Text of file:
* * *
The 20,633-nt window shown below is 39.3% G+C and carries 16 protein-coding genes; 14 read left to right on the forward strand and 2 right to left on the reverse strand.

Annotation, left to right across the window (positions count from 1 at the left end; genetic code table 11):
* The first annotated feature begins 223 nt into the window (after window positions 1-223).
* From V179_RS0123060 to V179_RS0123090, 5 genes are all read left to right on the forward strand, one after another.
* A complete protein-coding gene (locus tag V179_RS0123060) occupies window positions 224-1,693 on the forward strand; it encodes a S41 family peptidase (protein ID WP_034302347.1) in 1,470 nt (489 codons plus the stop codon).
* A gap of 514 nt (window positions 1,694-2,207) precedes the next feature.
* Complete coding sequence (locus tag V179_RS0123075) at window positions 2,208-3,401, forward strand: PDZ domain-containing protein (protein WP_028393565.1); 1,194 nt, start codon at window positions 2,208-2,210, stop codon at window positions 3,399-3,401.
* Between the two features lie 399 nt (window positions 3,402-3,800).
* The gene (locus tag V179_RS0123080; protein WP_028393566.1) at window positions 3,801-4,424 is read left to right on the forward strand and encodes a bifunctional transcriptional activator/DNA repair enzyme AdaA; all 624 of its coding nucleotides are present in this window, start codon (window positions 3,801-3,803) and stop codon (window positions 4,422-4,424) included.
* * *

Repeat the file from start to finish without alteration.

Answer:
The 20,633-nt window shown below is 39.3% G+C and carries 16 protein-coding genes; 14 read left to right on the forward strand and 2 right to left on the reverse strand.

Annotation, left to right across the window (positions count from 1 at the left end; genetic code table 11):
* The first annotated feature begins 223 nt into the window (after window positions 1-223).
* From V179_RS0123060 to V179_RS0123090, 5 genes are all read left to right on the forward strand, one after another.
* A complete protein-coding gene (locus tag V179_RS0123060) occupies window positions 224-1,693 on the forward strand; it encodes a S41 family peptidase (protein ID WP_034302347.1) in 1,470 nt (489 codons plus the stop codon).
* A gap of 514 nt (window positions 1,694-2,207) precedes the next feature.
* Complete coding sequence (locus tag V179_RS0123075) at window positions 2,208-3,401, forward strand: PDZ domain-containing protein (protein WP_028393565.1); 1,194 nt, start codon at window positions 2,208-2,210, stop codon at window positions 3,399-3,401.
* Between the two features lie 399 nt (window positions 3,402-3,800).
* The gene (locus tag V179_RS0123080; protein WP_028393566.1) at window positions 3,801-4,424 is read left to right on the forward strand and encodes a bifunctional transcriptional activator/DNA repair enzyme AdaA; all 624 of its coding nucleotides are present in this window, start codon (window positions 3,801-3,803) and stop codon (window positions 4,422-4,424) included.